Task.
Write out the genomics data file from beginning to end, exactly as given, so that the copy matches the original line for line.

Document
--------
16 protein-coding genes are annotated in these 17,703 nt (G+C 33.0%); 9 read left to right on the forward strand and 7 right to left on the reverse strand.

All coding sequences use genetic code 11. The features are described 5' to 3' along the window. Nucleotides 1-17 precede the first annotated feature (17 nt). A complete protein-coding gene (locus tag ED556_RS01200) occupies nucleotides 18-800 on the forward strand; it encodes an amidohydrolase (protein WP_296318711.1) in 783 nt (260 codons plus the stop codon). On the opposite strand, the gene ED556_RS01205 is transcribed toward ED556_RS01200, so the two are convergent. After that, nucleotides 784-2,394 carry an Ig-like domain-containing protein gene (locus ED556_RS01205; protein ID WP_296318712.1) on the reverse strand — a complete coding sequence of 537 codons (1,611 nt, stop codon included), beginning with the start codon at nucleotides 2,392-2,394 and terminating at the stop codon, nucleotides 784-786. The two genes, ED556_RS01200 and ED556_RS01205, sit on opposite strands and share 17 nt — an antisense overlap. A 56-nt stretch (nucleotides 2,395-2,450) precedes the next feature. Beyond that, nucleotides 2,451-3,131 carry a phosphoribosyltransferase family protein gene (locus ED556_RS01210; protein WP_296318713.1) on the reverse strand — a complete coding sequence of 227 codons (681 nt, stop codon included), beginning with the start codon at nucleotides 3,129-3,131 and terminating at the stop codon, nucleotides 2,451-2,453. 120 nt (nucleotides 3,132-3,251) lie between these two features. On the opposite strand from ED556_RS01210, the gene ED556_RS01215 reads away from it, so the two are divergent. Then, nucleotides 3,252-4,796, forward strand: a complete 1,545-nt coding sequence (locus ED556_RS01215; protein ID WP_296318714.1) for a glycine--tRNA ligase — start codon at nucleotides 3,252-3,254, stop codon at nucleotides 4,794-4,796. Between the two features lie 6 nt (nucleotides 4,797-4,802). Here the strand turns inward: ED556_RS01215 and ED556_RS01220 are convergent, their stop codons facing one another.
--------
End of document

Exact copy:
16 protein-coding genes are annotated in these 17,703 nt (G+C 33.0%); 9 read left to right on the forward strand and 7 right to left on the reverse strand.

All coding sequences use genetic code 11. The features are described 5' to 3' along the window. Nucleotides 1-17 precede the first annotated feature (17 nt). A complete protein-coding gene (locus tag ED556_RS01200) occupies nucleotides 18-800 on the forward strand; it encodes an amidohydrolase (protein WP_296318711.1) in 783 nt (260 codons plus the stop codon). On the opposite strand, the gene ED556_RS01205 is transcribed toward ED556_RS01200, so the two are convergent. After that, nucleotides 784-2,394 carry an Ig-like domain-containing protein gene (locus ED556_RS01205; protein ID WP_296318712.1) on the reverse strand — a complete coding sequence of 537 codons (1,611 nt, stop codon included), beginning with the start codon at nucleotides 2,392-2,394 and terminating at the stop codon, nucleotides 784-786. The two genes, ED556_RS01200 and ED556_RS01205, sit on opposite strands and share 17 nt — an antisense overlap. A 56-nt stretch (nucleotides 2,395-2,450) precedes the next feature. Beyond that, nucleotides 2,451-3,131 carry a phosphoribosyltransferase family protein gene (locus ED556_RS01210; protein WP_296318713.1) on the reverse strand — a complete coding sequence of 227 codons (681 nt, stop codon included), beginning with the start codon at nucleotides 3,129-3,131 and terminating at the stop codon, nucleotides 2,451-2,453. 120 nt (nucleotides 3,132-3,251) lie between these two features. On the opposite strand from ED556_RS01210, the gene ED556_RS01215 reads away from it, so the two are divergent. Then, nucleotides 3,252-4,796, forward strand: a complete 1,545-nt coding sequence (locus ED556_RS01215; protein ID WP_296318714.1) for a glycine--tRNA ligase — start codon at nucleotides 3,252-3,254, stop codon at nucleotides 4,794-4,796. Between the two features lie 6 nt (nucleotides 4,797-4,802). Here the strand turns inward: ED556_RS01215 and ED556_RS01220 are convergent, their stop codons facing one another.